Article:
Rubik’s Cube Hype: Jacob Kiesey

Jacob Kiesey became interested in the yo-yo when he saw other people bringing them to school.

Lydia Kilgore

Jacob Kiesey became interested in the yo-yo when he saw other people bringing them to school.

Lydia Kilgore, Writer

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It seems like something that always amazes people. ”

Walking through the halls of Kennedy High School, you may notice some students solving Rubik’s cubes or doing yo-yo tricks. Jacob Kiesey, so., is one of those students.

“It seems like something that always amazes people,” Kiesey enjoys the challenge and problem solving that comes with solving a Rubik’s cube.

When he first became interested in solving the Rubik’s Cube, he spent a lot of time figuring out the basics of solving it. “I spent two hours one night just figuring it out,” Kiesey said.

After working it out on his own for a day, a friend of his directed him to a website containing various algorithms.

An algorithm is a set of movements to get a piece of the Rubik’s cube to a certain place. The algorithms used to solve Rubik’s cubes are identified by certain combinations of letters, each of which stands for a certain movement.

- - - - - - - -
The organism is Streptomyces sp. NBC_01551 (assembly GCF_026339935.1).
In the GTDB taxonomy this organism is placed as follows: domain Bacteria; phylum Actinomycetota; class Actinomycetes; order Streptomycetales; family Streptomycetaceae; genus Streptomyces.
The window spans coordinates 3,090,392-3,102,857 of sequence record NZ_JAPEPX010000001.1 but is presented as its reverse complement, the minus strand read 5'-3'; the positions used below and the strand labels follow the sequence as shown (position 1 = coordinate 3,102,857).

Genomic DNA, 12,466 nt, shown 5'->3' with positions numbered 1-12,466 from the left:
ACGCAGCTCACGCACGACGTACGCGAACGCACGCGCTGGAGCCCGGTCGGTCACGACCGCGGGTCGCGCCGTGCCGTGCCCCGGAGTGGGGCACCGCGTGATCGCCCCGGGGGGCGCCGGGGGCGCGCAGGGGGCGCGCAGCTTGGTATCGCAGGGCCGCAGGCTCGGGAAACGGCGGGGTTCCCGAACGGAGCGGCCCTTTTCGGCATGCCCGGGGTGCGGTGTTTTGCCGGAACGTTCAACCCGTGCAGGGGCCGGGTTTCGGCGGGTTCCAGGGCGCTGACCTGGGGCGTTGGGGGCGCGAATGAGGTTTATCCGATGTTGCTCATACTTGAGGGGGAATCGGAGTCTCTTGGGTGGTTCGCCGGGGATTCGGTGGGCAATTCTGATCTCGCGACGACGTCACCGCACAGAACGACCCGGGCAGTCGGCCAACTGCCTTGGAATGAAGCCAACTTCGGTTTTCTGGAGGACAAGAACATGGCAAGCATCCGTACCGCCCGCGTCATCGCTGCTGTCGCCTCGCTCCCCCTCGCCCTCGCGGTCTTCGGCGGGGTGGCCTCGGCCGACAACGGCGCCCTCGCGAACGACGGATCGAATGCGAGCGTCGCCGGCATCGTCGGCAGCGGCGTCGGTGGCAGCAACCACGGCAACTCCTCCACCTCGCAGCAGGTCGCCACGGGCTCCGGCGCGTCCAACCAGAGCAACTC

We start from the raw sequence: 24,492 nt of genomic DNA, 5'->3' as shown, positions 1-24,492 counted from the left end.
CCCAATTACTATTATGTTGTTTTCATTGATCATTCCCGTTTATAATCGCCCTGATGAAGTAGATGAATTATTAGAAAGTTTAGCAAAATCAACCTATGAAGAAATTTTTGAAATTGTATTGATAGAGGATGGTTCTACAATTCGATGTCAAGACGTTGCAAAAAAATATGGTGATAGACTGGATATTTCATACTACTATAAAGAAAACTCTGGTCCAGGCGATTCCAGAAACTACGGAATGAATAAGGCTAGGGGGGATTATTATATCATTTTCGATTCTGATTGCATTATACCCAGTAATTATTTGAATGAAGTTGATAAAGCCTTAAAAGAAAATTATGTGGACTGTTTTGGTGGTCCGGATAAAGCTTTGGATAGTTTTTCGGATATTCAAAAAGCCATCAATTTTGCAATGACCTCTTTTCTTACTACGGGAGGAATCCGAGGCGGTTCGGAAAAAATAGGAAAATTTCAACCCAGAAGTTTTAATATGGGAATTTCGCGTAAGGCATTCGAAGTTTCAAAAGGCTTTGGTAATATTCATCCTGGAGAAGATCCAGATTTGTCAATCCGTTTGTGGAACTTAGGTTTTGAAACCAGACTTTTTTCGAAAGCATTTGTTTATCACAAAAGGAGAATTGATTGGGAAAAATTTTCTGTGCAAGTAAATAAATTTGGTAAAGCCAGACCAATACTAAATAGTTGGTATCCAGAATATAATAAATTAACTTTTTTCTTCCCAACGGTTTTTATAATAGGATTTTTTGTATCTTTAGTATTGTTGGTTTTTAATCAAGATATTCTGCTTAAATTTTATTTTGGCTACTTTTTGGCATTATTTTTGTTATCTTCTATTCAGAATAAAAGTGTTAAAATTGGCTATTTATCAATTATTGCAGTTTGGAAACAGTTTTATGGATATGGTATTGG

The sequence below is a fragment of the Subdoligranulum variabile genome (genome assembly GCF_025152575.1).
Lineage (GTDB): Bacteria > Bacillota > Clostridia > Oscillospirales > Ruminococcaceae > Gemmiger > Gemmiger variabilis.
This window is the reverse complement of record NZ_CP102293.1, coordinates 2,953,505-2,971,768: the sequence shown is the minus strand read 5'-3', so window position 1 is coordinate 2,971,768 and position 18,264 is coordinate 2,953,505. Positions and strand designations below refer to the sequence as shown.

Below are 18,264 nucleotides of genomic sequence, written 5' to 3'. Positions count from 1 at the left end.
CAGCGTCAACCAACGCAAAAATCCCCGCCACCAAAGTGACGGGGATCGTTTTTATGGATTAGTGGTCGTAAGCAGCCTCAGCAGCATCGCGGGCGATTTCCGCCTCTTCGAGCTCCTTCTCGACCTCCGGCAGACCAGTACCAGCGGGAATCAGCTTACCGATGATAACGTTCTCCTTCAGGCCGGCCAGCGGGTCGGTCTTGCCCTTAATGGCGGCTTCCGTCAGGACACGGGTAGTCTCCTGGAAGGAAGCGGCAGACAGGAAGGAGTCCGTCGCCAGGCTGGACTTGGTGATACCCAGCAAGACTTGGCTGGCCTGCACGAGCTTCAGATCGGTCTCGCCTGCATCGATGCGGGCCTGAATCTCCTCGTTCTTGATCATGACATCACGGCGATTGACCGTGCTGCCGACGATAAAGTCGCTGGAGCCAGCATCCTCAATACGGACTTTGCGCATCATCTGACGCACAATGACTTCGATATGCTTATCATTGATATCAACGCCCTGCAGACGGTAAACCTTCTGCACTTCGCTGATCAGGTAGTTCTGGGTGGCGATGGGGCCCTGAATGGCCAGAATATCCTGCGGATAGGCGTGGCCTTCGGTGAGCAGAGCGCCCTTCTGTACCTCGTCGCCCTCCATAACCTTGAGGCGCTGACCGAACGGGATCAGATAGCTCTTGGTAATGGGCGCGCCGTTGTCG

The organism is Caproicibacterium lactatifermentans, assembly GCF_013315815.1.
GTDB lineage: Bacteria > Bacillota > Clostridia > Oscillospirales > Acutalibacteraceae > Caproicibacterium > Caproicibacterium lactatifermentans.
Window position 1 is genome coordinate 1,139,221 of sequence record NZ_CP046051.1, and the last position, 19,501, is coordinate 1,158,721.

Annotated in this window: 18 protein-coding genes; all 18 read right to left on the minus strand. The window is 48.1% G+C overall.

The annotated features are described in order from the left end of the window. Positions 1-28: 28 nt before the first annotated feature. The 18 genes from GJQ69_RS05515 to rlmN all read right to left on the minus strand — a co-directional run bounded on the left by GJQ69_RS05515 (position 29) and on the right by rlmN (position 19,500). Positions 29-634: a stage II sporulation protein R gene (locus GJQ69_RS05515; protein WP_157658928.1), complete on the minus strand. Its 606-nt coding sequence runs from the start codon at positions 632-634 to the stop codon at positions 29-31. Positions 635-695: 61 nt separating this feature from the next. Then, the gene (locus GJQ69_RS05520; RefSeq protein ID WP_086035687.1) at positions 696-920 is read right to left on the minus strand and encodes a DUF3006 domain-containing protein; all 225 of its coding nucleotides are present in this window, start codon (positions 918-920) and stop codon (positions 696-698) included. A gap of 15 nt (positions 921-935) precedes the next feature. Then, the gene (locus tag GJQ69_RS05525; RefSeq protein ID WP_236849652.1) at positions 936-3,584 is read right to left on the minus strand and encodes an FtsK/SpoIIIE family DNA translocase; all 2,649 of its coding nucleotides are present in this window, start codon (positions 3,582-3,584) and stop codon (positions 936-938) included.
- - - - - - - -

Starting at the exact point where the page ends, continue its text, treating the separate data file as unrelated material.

“U” means up, “D” means down, “L” means left, “R” means right, “F” means front, and “B” means back. Each letter in the algorithm tells you to turn the cube ninety degrees clockwise in the indicated direction. If a letter is followed by an apostrophe it means that you turn the piece counterclockwise.

With the yo-yo, Kiesey saw that it was something different, and how he’s always enjoyed trying new things.

Kiesey became interested in the yo-yo when he saw other people bringing them to school. Almost immediately he decided that he wanted to know how to do it, too. He likes to learn new things and thinks it’s fun.

There are two types of yo-yos: responsive and unresponsive. The difference is that while a responsive yo-yo will come back to the hand with a tug, the unresponsive one won’t.

A front mount bind, more commonly known as binding it, is a maneuver in which you catch the yo-yo on the string causing it to coil up and return to your hand. This maneuver is used to bring back unresponsive yo-yos.

Even though the hype on the Rubik’s cube and yo-yo has been an interesting asset to the halls of Kennedy High School, Kiesey believes the Rubik’s cube and yo-yo trend is coming to a close.

Kiesey said that he enjoyed it while it lasted and looks forward to moving forward and trying out the next new thing.

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